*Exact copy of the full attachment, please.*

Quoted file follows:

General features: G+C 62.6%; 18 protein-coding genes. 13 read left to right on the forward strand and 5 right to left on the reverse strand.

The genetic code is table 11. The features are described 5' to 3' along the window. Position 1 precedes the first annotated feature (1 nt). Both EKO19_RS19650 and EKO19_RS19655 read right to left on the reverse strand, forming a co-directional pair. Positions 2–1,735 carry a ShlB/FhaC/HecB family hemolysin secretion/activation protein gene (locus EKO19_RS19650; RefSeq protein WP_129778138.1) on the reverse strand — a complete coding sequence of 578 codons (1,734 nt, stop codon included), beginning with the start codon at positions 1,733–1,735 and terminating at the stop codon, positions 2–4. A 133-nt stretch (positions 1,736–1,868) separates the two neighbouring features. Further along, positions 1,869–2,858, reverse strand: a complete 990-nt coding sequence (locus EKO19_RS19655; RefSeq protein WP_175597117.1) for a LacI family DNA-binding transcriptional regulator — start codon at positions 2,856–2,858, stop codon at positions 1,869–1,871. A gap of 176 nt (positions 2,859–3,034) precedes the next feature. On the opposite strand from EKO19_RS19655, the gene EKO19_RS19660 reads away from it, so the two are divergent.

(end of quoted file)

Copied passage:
General features: G+C 62.6%; 18 protein-coding genes. 13 read left to right on the forward strand and 5 right to left on the reverse strand.

The genetic code is table 11. The features are described 5' to 3' along the window. Position 1 precedes the first annotated feature (1 nt). Both EKO19_RS19650 and EKO19_RS19655 read right to left on the reverse strand, forming a co-directional pair. Positions 2–1,735 carry a ShlB/FhaC/HecB family hemolysin secretion/activation protein gene (locus EKO19_RS19650; RefSeq protein WP_129778138.1) on the reverse strand — a complete coding sequence of 578 codons (1,734 nt, stop codon included), beginning with the start codon at positions 1,733–1,735 and terminating at the stop codon, positions 2–4. A 133-nt stretch (positions 1,736–1,868) separates the two neighbouring features. Further along, positions 1,869–2,858, reverse strand: a complete 990-nt coding sequence (locus EKO19_RS19655; RefSeq protein WP_175597117.1) for a LacI family DNA-binding transcriptional regulator — start codon at positions 2,856–2,858, stop codon at positions 1,869–1,871. A gap of 176 nt (positions 2,859–3,034) precedes the next feature. On the opposite strand from EKO19_RS19655, the gene EKO19_RS19660 reads away from it, so the two are divergent.